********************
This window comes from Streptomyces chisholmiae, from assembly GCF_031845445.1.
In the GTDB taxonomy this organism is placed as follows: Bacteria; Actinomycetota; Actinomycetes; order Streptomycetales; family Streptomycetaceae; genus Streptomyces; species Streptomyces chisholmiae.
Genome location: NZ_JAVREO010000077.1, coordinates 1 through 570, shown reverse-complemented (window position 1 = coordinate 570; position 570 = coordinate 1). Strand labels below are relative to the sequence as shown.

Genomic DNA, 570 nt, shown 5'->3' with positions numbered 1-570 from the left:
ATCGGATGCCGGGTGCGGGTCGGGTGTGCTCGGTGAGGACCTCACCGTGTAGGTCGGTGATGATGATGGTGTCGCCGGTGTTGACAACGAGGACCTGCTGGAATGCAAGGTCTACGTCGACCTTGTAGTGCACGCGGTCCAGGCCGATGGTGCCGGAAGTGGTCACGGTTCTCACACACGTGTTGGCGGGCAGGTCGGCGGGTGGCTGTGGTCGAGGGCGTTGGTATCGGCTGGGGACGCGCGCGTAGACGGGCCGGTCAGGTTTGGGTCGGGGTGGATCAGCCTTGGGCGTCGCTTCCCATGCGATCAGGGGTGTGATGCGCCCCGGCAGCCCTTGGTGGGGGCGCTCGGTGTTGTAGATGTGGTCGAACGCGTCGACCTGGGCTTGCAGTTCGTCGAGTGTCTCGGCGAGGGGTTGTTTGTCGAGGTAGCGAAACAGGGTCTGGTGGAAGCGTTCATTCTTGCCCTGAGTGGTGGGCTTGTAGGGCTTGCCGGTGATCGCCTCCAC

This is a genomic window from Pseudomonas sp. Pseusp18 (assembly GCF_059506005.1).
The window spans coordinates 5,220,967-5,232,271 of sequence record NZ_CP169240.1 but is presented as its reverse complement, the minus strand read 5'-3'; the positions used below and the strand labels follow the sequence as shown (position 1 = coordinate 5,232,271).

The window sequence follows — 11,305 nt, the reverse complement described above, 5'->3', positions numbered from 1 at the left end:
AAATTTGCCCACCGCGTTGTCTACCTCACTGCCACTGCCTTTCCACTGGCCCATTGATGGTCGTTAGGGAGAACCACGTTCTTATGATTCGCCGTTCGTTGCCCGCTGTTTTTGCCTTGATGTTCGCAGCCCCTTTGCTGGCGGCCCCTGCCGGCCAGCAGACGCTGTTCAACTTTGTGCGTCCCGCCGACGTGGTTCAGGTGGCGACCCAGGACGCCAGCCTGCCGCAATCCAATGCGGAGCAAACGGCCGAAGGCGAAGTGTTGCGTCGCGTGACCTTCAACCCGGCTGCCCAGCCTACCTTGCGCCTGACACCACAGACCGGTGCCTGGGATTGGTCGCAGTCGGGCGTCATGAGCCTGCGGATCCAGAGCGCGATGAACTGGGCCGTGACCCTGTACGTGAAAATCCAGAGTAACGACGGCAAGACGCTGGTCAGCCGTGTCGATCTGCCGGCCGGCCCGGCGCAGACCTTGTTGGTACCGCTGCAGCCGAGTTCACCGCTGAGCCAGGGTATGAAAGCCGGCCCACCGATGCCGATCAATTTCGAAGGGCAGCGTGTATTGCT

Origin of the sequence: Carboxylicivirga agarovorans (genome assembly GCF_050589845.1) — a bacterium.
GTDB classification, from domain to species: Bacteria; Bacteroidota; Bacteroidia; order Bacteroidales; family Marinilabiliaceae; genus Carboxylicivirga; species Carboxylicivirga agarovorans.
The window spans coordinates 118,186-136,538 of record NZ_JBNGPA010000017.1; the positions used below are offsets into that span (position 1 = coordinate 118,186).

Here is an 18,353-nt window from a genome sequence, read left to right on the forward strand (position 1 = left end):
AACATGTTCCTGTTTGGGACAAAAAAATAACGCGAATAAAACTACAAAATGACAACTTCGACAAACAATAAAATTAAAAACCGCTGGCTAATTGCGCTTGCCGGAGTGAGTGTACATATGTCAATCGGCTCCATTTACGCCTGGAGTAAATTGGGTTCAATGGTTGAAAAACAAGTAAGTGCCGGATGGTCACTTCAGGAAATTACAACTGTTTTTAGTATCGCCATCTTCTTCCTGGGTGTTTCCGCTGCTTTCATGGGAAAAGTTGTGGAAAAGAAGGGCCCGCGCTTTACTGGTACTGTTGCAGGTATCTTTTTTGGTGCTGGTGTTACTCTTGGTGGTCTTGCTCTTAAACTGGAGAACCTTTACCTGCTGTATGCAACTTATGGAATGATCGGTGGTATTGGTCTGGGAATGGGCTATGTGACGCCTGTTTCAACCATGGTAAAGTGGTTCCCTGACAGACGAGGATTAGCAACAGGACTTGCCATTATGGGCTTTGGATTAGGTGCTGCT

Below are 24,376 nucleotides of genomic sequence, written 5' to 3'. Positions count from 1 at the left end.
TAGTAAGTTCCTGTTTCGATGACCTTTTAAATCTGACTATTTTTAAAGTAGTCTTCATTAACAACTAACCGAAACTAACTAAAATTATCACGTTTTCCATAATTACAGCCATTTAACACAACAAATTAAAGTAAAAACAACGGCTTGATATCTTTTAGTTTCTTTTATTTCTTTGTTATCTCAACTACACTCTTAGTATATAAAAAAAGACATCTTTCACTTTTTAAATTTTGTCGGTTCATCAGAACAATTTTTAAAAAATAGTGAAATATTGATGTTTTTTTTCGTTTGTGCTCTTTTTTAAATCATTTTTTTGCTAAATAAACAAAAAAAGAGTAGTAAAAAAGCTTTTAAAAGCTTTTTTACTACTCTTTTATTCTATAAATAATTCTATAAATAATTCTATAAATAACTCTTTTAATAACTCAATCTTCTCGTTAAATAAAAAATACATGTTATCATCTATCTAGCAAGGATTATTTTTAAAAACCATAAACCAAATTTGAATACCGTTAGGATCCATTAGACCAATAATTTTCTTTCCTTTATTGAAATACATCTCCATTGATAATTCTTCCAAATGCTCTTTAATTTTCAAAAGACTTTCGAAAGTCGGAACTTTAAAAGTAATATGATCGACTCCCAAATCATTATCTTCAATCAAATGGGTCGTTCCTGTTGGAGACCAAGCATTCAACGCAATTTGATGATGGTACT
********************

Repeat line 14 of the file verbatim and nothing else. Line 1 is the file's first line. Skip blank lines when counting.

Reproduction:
AACATGTTCCTGTTTGGGACAAAAAAATAACGCGAATAAAACTACAAAATGACAACTTCGACAAACAATAAAATTAAAAACCGCTGGCTAATTGCGCTTGCCGGAGTGAGTGTACATATGTCAATCGGCTCCATTTACGCCTGGAGTAAATTGGGTTCAATGGTTGAAAAACAAGTAAGTGCCGGATGGTCACTTCAGGAAATTACAACTGTTTTTAGTATCGCCATCTTCTTCCTGGGTGTTTCCGCTGCTTTCATGGGAAAAGTTGTGGAAAAGAAGGGCCCGCGCTTTACTGGTACTGTTGCAGGTATCTTTTTTGGTGCTGGTGTTACTCTTGGTGGTCTTGCTCTTAAACTGGAGAACCTTTACCTGCTGTATGCAACTTATGGAATGATCGGTGGTATTGGTCTGGGAATGGGCTATGTGACGCCTGTTTCAACCATGGTAAAGTGGTTCCCTGACAGACGAGGATTAGCAACAGGACTTGCCATTATGGGCTTTGGATTAGGTGCTGCT